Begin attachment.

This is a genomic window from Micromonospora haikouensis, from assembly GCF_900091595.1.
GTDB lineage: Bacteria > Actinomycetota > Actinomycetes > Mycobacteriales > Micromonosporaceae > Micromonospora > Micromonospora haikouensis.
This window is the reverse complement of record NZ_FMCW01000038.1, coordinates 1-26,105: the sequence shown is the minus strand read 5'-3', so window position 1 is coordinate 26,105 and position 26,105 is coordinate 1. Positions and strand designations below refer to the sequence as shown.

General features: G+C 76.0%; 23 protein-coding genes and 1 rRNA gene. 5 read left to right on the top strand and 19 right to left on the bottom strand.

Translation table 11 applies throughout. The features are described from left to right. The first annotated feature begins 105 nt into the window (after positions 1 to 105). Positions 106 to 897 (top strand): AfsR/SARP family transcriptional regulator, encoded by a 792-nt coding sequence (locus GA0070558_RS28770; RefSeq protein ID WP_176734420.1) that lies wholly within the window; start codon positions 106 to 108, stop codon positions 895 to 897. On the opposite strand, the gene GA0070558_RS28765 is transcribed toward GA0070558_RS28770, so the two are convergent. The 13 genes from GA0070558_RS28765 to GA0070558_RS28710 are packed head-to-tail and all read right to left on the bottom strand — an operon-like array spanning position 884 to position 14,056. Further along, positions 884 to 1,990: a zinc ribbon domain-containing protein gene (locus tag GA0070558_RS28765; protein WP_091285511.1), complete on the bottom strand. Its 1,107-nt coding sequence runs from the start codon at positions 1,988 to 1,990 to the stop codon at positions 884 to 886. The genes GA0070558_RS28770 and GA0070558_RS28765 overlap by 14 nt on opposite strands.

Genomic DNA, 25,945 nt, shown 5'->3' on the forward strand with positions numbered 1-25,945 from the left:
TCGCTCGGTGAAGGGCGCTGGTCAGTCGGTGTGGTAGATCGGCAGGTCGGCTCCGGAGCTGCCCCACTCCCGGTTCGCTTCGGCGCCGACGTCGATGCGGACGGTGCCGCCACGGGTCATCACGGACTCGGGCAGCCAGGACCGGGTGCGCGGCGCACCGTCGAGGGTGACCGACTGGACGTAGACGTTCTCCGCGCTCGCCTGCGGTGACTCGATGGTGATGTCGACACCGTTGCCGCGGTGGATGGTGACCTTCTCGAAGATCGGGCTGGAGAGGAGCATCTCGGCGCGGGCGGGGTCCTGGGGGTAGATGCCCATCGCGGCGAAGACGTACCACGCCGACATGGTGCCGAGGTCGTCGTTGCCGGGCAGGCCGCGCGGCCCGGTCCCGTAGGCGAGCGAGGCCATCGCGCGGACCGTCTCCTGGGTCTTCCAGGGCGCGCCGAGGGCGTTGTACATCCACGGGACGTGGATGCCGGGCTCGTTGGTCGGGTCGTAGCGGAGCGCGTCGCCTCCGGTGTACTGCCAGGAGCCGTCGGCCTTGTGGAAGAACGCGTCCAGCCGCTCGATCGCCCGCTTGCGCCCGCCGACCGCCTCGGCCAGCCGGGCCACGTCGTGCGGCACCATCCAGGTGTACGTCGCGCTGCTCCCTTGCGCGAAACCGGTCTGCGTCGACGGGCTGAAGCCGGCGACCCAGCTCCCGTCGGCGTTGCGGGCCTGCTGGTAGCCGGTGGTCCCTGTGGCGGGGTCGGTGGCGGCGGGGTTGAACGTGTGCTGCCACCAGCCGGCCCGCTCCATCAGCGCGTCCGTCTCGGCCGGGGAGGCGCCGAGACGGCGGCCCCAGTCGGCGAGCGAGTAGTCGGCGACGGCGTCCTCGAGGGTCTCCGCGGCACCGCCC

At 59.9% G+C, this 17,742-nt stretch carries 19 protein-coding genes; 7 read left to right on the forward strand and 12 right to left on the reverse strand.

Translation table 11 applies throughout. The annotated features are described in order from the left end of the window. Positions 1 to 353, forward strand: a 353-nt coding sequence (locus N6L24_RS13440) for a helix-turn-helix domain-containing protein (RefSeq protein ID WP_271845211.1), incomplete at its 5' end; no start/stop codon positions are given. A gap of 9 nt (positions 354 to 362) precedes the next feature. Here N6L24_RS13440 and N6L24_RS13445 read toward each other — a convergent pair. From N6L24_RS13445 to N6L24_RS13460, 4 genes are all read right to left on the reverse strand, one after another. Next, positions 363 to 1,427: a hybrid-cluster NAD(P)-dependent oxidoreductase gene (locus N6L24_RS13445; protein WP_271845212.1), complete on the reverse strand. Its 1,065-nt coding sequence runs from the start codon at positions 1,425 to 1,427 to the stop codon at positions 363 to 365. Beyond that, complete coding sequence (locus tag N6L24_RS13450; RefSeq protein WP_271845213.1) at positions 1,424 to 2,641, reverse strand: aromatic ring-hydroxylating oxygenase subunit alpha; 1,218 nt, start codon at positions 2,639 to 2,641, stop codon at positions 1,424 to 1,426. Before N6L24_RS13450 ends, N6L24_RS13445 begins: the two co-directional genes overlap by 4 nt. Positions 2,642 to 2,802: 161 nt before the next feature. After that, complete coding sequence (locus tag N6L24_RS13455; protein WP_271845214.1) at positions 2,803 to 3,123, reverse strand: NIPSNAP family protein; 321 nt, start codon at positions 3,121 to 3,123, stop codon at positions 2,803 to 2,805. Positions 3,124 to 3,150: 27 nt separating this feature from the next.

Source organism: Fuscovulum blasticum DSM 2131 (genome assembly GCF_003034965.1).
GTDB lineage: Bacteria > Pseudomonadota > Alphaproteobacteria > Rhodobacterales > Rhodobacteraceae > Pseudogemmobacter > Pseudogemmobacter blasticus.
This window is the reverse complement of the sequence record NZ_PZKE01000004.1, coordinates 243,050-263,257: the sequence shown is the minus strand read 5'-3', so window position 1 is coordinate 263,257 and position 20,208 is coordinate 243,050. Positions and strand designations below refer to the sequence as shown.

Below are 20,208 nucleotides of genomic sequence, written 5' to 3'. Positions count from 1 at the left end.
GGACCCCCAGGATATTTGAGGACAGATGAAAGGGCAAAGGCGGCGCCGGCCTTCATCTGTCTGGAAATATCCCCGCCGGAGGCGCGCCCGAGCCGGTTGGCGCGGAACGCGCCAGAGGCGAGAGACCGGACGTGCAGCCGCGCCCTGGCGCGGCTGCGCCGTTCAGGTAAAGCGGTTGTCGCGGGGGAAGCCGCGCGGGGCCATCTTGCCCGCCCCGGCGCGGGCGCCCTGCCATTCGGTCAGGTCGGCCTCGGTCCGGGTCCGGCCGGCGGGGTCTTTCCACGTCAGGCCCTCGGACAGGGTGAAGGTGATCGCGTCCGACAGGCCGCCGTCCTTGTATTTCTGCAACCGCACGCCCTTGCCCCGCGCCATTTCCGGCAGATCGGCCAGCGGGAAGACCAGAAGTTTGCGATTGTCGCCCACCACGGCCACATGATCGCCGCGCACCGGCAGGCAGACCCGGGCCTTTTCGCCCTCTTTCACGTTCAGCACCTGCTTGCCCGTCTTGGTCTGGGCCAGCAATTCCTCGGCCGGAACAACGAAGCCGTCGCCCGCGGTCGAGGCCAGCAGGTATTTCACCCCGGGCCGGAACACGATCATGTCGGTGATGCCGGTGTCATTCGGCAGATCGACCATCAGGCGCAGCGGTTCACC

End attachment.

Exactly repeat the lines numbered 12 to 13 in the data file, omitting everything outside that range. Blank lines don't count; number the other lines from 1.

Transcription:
This window is the reverse complement of the sequence record NZ_PZKE01000004.1, coordinates 243,050-263,257: the sequence shown is the minus strand read 5'-3', so window position 1 is coordinate 263,257 and position 20,208 is coordinate 243,050. Positions and strand designations below refer to the sequence as shown.

Below are 20,208 nucleotides of genomic sequence, written 5' to 3'. Positions count from 1 at the left end.